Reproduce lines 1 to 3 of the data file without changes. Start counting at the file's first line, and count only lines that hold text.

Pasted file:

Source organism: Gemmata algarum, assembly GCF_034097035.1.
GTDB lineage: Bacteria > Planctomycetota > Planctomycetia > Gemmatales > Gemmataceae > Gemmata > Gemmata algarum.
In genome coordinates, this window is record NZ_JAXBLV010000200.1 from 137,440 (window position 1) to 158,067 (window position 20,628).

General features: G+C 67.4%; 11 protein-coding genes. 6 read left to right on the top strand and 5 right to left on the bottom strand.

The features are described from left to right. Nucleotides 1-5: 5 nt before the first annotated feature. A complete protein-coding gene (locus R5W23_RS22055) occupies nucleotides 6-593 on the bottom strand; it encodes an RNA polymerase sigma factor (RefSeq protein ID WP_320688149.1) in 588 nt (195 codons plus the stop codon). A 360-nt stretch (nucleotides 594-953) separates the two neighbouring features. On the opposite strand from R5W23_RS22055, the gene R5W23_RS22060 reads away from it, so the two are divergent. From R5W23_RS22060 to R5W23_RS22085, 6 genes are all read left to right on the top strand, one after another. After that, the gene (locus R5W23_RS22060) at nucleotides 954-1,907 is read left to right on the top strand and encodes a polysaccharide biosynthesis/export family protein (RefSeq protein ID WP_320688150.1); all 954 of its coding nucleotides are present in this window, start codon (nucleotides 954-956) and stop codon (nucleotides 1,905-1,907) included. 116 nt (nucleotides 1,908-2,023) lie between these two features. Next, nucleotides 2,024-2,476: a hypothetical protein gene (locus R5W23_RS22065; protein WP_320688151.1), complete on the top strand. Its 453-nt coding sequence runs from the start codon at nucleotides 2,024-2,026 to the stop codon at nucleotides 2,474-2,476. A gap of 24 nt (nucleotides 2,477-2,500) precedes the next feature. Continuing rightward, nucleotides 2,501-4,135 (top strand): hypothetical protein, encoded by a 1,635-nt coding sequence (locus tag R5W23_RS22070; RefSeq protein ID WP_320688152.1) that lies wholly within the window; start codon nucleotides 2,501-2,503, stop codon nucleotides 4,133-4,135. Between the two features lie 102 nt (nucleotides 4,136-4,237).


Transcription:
Source organism: Gemmata algarum, assembly GCF_034097035.1.
GTDB lineage: Bacteria > Planctomycetota > Planctomycetia > Gemmatales > Gemmataceae > Gemmata > Gemmata algarum.
In genome coordinates, this window is record NZ_JAXBLV010000200.1 from 137,440 (window position 1) to 158,067 (window position 20,628).